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The pandemic has shown the resilience of the nuclear industry to act responsibly, both as a supplier of energy and as an employer, the head of the world's biggest uranium producer said today. In his address to delegates at the World Nuclear Fuel Cycle forum, Kazatomprom CEO Galymzhan Pirmatov said the wellbeing of the company's 20,000 employees was his first priority.

Date: Thursday, 15 April 2021
Original article: world-nuclear-news.org/Articles/Kazatomprom-put-health-before-profit-during-pandem

Canada’s Cameco and Orano Canada on 9 April both announced plans to resume uranium production. Cameco said that it plans to restart production at its Cigar Lake uranium mine located in northern Saskatchewan. Production at Cigar Lake was temporarily suspended in December 2020 due to increasing risks posed by the Coronavirus (COVID-19) pandemic. At that time, the availability of workers in critical areas was shrinking due to the pandemic, with more individuals screening out or residing in communities with pandemic-related travel restrictions.

Date: Wednesday, 14 April 2021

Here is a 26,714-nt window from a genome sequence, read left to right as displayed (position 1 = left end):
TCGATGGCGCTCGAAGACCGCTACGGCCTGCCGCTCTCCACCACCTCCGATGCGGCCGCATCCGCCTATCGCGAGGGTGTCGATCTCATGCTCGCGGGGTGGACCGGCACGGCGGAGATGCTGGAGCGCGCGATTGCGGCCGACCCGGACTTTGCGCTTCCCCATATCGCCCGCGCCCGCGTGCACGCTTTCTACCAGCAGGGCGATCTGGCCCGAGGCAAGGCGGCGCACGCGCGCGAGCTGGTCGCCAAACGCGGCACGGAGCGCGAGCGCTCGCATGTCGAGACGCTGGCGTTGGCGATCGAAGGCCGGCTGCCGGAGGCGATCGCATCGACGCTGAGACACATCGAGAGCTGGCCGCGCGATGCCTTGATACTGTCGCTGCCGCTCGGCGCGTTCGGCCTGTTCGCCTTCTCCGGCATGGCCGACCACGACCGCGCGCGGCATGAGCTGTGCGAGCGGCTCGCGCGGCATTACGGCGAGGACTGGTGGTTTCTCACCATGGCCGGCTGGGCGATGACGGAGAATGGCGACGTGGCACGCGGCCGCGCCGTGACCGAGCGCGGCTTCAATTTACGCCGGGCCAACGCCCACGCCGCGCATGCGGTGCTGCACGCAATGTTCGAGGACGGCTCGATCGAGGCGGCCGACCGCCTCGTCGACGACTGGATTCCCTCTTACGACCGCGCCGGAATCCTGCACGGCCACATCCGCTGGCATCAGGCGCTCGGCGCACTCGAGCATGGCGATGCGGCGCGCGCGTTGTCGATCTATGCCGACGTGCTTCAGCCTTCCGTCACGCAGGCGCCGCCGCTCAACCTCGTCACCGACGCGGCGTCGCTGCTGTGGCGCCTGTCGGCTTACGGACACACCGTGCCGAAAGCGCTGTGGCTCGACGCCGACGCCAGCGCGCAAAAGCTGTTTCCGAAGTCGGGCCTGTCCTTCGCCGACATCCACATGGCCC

Original article: neimagazine.com/news/newsuranium-production-to-resume-in-canada-8665738

Canadian uranium producer Cameco is "bullish about the future" thanks to growing interest from around the world in nuclear energy as a reliable, sustainable and low-carbon source of electricity, President and CEO Tim Gitzel said today during the World Nuclear Fuel Cycle forum, which is being held this week by the US Nuclear Energy Institute and World Nuclear Association.

Date: Wednesday, 14 April 2021
Original article: world-nuclear-news.org/Articles/Cameco-buoyed-by-global-interest-in-nuclear

Company says it has financial capacity to handle disruptions The Cigar Lake facility in northern Saskatchewan. Image courtesy Cameco. Canada-based uranium miner Cameco is planning to restart production at its Cigar Lake uranium mine in northern Saskatchewan in April, the company said in a statement on Friday.

Cameco suspended operations at Cigar Lake in mid-December 2020 because of the increasing risks posed by the Covid-19 pandemic.

The company said at the time that the availability of workers in critical areas was shrinking, with more individuals screening out or living in communities with pandemic-related travel restrictions.